It won't be called as such if I didn't ended up at the southernmost tip of Cebu. Santander was the furthest destination I had on my southern Cebu trip last month. Right after my quick dip at the fine white sand beach in Tingko, Alcoy, I waited at the side of the road, with my shorts dripping wet, I motioned to an incoming ordinary bus bound for Barangay Liloan in Santander, it halted with semi-screeching tires and the conductor let me climbed the bus and I sat down on a seat by the window at the back, with pure intention of taking a nap.
However as the bus rolled into the towns of Boljoon and later on to Oslob, I found myself fighting off sleep so as not to miss the amazing scenery. After an hour I arrived at the town of Santander. The other passengers alighted at the port in Liloan to purchase tickets for the RORO (roll-on, roll-off) ferry to Dumaguete. Other smaller ports in Santander also serves as the hub going to the islands of Apo, Siquijor, Pescador, Balicasag and Sumilon.
|Dumaguete from afar|
My rendezvous with my other traveler friends was put on hold till the next day since they will be spending another day at Malapascua Island, located at the opposite part of Cebu. I found myself with no place to stay for the night and as I asked my friend Kissy if she knew any resorts within the area that offers cheap accommodation, she told me that I could stay at their family house in Santander.
|a watchtower ruins|
At that time, she was still on the bus heading to Santander as she just finished her shift for the day and will have her weekend off. While waiting for her I walked to the nearby Pebbles beach where from it, one could see the island of Negros, Dumaguete in particular and the nearby island of Siquijor. Both places I just visited a month earlier.
Kissy arrived a few minutes after 3:00 pm, from the Lilioan port we boarded another bus for a few minutes trip to their house. We stayed a few minutes to rest and went back to the town to explore it. We visited the ruins of a watchtower located at a top of a small hill, which overlooks the sea and provides a clear view of the island of Siquijor and Negros. Cebu is known to have many watchtowers built all over by the Spanish between the 18th and the 19th century as a means of providing a lookout for incoming Moro slave attacks.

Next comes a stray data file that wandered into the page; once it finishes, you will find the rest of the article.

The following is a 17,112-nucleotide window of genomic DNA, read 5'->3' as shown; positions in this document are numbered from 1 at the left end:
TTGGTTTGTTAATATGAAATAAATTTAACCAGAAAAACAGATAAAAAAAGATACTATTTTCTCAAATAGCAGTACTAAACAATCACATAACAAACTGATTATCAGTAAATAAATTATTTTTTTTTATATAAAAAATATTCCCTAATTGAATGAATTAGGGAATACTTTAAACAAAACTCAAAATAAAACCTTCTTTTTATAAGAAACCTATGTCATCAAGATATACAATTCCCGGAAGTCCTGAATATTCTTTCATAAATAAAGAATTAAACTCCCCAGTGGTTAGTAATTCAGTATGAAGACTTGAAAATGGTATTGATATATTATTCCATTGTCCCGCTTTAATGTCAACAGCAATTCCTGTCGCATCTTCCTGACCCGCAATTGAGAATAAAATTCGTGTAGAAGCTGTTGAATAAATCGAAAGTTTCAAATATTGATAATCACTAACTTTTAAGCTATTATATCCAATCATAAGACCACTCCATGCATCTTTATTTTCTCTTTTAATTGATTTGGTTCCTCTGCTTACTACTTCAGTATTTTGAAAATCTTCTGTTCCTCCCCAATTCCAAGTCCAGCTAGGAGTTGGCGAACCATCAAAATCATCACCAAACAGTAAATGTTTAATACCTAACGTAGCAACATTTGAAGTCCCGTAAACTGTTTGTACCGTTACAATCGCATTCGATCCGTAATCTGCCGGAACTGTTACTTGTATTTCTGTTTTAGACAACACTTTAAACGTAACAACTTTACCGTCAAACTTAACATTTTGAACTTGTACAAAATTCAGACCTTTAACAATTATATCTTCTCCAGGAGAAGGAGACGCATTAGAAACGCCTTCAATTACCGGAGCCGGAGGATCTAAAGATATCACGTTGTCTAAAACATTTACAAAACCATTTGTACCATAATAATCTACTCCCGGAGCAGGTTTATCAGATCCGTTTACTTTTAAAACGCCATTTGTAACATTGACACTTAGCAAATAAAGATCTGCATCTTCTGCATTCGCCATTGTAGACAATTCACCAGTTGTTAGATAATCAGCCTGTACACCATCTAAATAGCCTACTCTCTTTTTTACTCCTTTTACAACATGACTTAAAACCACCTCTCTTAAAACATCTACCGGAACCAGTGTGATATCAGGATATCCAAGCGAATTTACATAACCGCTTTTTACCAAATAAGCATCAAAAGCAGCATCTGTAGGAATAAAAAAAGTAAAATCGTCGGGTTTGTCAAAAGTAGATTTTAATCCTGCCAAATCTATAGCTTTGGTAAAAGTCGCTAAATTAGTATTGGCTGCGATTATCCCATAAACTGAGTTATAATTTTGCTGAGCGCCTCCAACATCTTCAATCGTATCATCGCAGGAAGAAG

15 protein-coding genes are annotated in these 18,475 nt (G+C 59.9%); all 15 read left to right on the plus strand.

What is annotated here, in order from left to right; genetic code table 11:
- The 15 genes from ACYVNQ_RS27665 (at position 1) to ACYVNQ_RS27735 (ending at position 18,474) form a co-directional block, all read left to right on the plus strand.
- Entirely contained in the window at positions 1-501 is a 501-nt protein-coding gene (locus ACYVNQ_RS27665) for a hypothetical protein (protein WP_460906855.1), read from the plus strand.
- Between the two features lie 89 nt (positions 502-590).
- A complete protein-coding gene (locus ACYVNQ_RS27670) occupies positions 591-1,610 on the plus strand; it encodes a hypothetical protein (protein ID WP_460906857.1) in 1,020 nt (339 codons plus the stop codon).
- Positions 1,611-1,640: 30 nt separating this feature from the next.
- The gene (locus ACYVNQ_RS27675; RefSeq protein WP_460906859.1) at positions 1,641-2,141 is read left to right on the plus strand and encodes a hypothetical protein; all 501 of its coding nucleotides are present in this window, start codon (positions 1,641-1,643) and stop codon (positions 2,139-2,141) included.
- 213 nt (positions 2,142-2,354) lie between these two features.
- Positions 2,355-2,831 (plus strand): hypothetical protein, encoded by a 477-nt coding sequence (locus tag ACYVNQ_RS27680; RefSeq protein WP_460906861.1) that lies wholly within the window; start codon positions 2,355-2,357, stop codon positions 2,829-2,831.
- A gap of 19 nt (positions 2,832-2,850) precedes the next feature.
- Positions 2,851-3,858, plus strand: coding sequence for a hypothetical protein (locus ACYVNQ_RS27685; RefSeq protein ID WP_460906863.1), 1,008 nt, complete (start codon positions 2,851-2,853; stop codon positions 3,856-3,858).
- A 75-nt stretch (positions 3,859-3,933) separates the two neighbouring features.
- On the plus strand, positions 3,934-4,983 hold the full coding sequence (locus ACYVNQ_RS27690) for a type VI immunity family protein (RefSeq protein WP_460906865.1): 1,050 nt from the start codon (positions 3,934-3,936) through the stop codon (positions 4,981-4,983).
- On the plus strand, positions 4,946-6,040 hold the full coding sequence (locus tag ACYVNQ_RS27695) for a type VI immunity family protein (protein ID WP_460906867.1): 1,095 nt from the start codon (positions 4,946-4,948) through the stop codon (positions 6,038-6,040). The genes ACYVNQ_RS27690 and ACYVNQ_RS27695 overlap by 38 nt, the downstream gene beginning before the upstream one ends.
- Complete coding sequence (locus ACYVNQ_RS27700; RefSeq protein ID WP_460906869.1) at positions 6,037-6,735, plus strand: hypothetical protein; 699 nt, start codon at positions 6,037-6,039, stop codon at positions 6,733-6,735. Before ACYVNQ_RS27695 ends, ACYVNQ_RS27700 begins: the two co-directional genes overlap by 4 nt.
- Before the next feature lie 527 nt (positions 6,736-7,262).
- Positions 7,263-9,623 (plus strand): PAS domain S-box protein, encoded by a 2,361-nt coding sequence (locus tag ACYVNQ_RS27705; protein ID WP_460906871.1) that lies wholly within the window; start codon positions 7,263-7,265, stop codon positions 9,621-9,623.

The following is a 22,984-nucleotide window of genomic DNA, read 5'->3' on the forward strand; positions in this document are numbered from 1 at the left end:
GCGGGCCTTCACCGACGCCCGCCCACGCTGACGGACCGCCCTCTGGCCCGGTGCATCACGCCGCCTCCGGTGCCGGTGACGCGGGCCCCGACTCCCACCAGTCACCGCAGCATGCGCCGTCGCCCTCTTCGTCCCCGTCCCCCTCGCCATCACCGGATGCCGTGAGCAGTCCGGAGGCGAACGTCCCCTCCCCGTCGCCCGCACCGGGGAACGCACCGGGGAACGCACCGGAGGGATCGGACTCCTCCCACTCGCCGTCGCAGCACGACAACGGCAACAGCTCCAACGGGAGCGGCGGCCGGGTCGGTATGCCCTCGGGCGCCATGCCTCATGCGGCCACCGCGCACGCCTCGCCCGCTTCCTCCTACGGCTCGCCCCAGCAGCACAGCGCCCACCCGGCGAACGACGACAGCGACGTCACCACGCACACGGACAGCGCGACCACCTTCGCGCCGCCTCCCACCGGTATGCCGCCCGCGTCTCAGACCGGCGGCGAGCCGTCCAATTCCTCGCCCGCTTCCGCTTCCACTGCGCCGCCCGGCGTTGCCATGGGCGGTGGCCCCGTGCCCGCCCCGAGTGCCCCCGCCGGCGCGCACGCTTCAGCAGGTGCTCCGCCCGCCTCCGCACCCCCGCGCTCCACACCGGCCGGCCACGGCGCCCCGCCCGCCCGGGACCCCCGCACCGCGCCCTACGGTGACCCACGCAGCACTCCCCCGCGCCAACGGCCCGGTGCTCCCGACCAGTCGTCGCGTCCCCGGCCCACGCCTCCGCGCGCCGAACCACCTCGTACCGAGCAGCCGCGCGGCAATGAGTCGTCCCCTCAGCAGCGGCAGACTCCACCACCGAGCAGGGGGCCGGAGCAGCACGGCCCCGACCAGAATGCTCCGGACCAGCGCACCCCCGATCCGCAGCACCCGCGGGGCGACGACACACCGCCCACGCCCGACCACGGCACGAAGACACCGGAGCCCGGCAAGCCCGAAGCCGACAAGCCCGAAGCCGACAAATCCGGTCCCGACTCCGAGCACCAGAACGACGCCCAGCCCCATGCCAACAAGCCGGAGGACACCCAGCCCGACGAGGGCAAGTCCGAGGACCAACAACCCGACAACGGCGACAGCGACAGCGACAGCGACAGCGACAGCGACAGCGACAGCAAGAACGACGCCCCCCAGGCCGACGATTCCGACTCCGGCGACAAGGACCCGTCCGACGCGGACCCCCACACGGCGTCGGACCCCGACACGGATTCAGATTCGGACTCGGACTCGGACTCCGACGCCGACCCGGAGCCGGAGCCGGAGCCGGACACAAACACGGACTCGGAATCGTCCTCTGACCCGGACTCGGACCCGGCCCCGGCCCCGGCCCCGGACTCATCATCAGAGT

|St. Gabriel Archangel Parish|
Within the center of the town just across the municipal hall is the St. Gabriel Archangel Parish Church, It was built by the Augustinians in 1898, a relatively newer church compared to other Spanish Colonial Churches in the Philippines. It started to rain a little so we went to the house of Kissy's friend nearby where we hanged out for a few minutes.
Santander, surprisingly has a free WiFi and it easily connects to my phone easier than trying to connect one inside Ayala Mall. A quiet evening was about to start as we made our way back to Kissy's place and as the moon takes over the sky and the sun falters down to the other side of the planet, the town went into darkness with little specks of lights visibly grouped together in rows of houses and other small establishments by the side of the road.
Such is the ordinary and simple setting of Santander. Many miles away from the bustling city of Cebu, so near from the romantic setting of Dumaguete and the mystical allure of Siquijor. Next door neighbor of a thriving tourism hotspot in Oslob and Boljoon, this southernmost town of Cebu presents a unique alternative to the many places you could visit while in the province of Cebu.
|My friend Kissy, who saved me from being roofless in Santander|
If only I have time, we could've further explore the highway from Santander and into Samboan and into Badian, circling the scenic province of Cebu from the opposite part of where I came from earlier the day. We had dinner at Kissy's house with her lovely mom and her three year old nephew who was born blind, but who shows an uncanny love for music. I told Kissy about a blind traveler named Douglas Abledan whom I read in a magazine, the one who uses the sense of smell to differentiate places he'd been to. I should have told her about Tony Giles - another independent blind traveler but his name escaped my mind that moment.
As I left the town of Santander the next day to meet my friends in the town of Oslob, I leave behind a great memory not only of a quaint town but also of good nature gesture from a friend and a young boy whose inability to see the world like we do, hasn't let it dampened his spirits even a bit. It just made me more appreciative of the world and people around me.